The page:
Weight bearing activities are critical in the progression of developmental skills for kids!
What Does Weight Bearing Mean?
Weight bearing involves the use of muscles against gravity. In this type of activity, muscle groups work together to support the bones as the body holds a position such as standing, propping up on your elbows in a prone position to play a game, or doing a downward dog in yoga.
Why is Weight Bearing Important?
Positions like these promote bone health by increasing bone density and strength and also help to shape the joints (e.g. the point at which the leg bones meet the pelvis) of growing kids. Weight bearing also ultimately leads to improvement in a child’s balance, strength, and coordination.
Positions where kids are bearing weight provides proprioceptive input to the body’s joints and muscles. A functioning proprioceptive system allows children to move, play, and explore in a smoothly coordinated and efficient way – not too gently, not too rough.
Standing positions provide important proprioceptive and strengthening benefits to kids’ feet, ankles, knees, and hips. Positions that require kids to bear weight on their upper extremities (e.g. quadruped, prone) are essential to the development of hand strength and stability in the wrists and shoulders.
Let’s look more closely…
A newborn baby spends a lot of time on her back. Her legs and arms move freely, often in very uncoordinated, jerky movements.
As she grows, she spends more time in weight bearing positions:
-On her belly (tummy time, anyone?), propped up on her elbows (bearing weight through the elbows into the shoulders and even pushing up onto hands),
-In quadruped preparing to crawl (weight bearing through knees, hips, and hands)
-Up on her feet getting ready to walk (bearing weight up her whole lower body chain from her feet through her knees and then hips)
As more weight bearing opportunities occur, this little girl’s movements become more and more coordinated and smooth and her bones, joints, and muscles become stronger and increasingly stable.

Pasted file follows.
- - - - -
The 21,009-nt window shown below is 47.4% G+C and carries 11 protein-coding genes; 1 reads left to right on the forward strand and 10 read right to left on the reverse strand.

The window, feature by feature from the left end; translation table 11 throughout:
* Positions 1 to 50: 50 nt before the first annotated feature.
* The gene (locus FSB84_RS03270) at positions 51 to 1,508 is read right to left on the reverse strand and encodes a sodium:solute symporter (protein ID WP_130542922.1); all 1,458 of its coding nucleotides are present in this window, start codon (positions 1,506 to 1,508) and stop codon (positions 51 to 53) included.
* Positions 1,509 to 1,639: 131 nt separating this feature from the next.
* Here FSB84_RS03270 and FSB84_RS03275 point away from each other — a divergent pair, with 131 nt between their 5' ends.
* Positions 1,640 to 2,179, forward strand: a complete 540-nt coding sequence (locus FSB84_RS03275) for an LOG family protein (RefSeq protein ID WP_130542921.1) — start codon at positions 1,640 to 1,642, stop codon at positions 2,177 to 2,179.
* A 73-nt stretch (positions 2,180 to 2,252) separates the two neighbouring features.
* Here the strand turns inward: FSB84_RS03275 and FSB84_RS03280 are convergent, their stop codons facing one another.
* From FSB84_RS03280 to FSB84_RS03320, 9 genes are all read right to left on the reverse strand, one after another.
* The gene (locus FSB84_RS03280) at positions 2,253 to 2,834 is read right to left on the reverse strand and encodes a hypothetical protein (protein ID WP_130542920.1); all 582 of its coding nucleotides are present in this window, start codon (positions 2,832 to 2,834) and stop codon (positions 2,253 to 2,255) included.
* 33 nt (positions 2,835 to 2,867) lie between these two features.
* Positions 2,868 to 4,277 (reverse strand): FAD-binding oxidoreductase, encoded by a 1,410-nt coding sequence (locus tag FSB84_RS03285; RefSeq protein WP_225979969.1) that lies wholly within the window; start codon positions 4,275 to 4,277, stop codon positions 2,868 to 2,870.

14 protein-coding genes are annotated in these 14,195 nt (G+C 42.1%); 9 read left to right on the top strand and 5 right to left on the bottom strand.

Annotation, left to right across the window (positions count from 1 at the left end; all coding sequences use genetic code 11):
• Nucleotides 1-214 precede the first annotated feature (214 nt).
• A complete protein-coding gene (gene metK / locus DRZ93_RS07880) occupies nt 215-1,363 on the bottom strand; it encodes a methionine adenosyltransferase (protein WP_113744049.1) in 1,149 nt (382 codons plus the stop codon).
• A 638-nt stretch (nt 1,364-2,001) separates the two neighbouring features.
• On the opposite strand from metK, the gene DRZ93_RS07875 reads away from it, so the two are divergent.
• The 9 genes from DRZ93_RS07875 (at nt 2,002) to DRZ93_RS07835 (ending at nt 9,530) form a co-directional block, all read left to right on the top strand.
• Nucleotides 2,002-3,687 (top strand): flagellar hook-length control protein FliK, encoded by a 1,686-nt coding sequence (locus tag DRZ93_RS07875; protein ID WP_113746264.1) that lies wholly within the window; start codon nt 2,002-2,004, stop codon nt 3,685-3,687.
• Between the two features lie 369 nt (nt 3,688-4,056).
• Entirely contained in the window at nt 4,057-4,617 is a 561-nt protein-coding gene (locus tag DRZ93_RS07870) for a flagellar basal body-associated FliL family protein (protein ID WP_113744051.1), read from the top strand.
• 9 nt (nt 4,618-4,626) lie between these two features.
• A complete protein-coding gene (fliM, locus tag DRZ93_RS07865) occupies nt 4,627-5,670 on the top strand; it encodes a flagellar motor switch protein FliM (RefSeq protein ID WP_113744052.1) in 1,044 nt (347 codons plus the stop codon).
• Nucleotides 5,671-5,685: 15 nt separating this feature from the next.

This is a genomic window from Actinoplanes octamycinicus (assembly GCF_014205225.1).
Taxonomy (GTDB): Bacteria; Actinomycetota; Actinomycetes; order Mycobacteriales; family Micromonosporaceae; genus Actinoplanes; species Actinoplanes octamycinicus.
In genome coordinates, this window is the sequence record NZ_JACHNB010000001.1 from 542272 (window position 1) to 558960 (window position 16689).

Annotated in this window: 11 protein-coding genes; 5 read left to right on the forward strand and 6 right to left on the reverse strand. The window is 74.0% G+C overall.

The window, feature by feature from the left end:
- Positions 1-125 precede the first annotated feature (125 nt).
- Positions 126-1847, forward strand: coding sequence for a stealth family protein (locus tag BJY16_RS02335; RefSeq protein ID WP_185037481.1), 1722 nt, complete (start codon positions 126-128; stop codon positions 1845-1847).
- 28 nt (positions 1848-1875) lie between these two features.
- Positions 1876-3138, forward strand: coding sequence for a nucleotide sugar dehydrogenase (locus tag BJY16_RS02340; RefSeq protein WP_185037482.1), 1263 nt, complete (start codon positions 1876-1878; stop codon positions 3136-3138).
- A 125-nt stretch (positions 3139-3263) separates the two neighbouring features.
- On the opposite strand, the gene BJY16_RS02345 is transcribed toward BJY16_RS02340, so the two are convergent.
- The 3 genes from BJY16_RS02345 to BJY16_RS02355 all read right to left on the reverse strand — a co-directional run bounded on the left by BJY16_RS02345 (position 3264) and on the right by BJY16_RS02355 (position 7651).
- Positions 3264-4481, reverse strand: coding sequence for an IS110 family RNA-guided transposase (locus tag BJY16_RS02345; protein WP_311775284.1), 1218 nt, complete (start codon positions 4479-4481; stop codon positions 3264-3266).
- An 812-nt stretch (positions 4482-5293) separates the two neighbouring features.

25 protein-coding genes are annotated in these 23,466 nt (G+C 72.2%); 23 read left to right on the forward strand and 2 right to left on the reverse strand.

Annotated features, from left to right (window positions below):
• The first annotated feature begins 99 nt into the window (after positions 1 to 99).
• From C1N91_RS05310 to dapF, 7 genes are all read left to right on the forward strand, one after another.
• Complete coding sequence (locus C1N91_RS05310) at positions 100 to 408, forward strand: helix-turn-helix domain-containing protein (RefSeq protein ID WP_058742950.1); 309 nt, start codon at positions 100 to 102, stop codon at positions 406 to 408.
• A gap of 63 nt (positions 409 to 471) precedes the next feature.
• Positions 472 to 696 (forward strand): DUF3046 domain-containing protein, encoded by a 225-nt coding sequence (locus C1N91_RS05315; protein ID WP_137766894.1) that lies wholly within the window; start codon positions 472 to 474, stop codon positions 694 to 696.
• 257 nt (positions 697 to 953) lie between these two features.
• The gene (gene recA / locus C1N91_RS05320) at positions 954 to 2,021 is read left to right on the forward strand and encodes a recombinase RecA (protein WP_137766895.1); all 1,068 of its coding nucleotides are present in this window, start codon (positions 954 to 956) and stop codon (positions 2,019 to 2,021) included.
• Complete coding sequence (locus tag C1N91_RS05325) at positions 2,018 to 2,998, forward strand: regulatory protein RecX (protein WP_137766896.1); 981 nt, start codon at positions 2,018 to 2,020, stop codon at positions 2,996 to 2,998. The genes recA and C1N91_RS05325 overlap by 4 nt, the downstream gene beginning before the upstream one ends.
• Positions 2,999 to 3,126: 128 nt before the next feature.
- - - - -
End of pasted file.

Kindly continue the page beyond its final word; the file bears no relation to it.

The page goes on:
So What’s the Big Deal About Weight Bearing?
You may be thinking what’s the big deal? Kids will naturally get these weight bearing experiences during regular development.
This may be true for most kids, however, we see many kids who skip the crawling phase altogether (you can learn more about why crawling is so important here), which means they miss out on a whole lot of quadruped weight bearing opportunities that are essential for typical motor development and strengthening.
Additionally, kids with congenital conditions such as cerebral palsy or spina bifida may not be able to independently weight bear through one or more extremities and may need help to do so. In this case, weight bearing can be helpful for reducing high tone and promoting bone growth too!
Weight Bearing Activities for Kids
Here our some of our favorite weight bearing activities for kids…
1 || Climbing up a slide
2 || Playing in quadruped
4 || Yoga poses
5 || Pushing a heavy object across a room
6 || Holding a plank pose
7 || Hanging from the monkey bars
9 || Animal walks
10 || Wall push-ups
Want to learn about some of the other fundamental concepts that we use in our pediatric therapy practice? Check out these posts and freebies…
Bilateral Coordination [FREE Printable]
Proximal Stability [FREE Printable]
Tactile Defensiveness [FREE Printable]
Planes of Movement [FREE Printable]
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Pharma Franchise says
We should send our children to Yoga so that their attention increases and their bodies come in a rush and they stay together all day. Yoga is very useful for us and for our children, so we must do yoga every day. Thank you for share info.
Pharma Company says
Every kids should do yoga like this.. From now on I will send my child to do regular yoga.. Thank you so much for share.. now i will share this post.
As the mom of twins one of which has been diagnosed with SB before birth I agree. During physical therapy sessions we try different weight bearing exercises at home to help Daniel build healthy bones as much as possible. Also his PT has him doing some core strength exercises in a swimming pool at our local Children’s Hospital. This helps my son to stand up straight. Additionally I come up with out of the box original workouts for Daniel to do. But even with all the exercises we still need equipment to help him do basic things and skills. Like HKAFOS and a stander. We also were recently approved for a new therapy regime after a unexpected procedure that was done on his cord.
I use resistance bands and free weights with my son (7) who has SPD. We do three sessions a week. It’s improved overall strength and coordination and provides lots of calming proprioceptive input allowing him to regulate much more efficiently.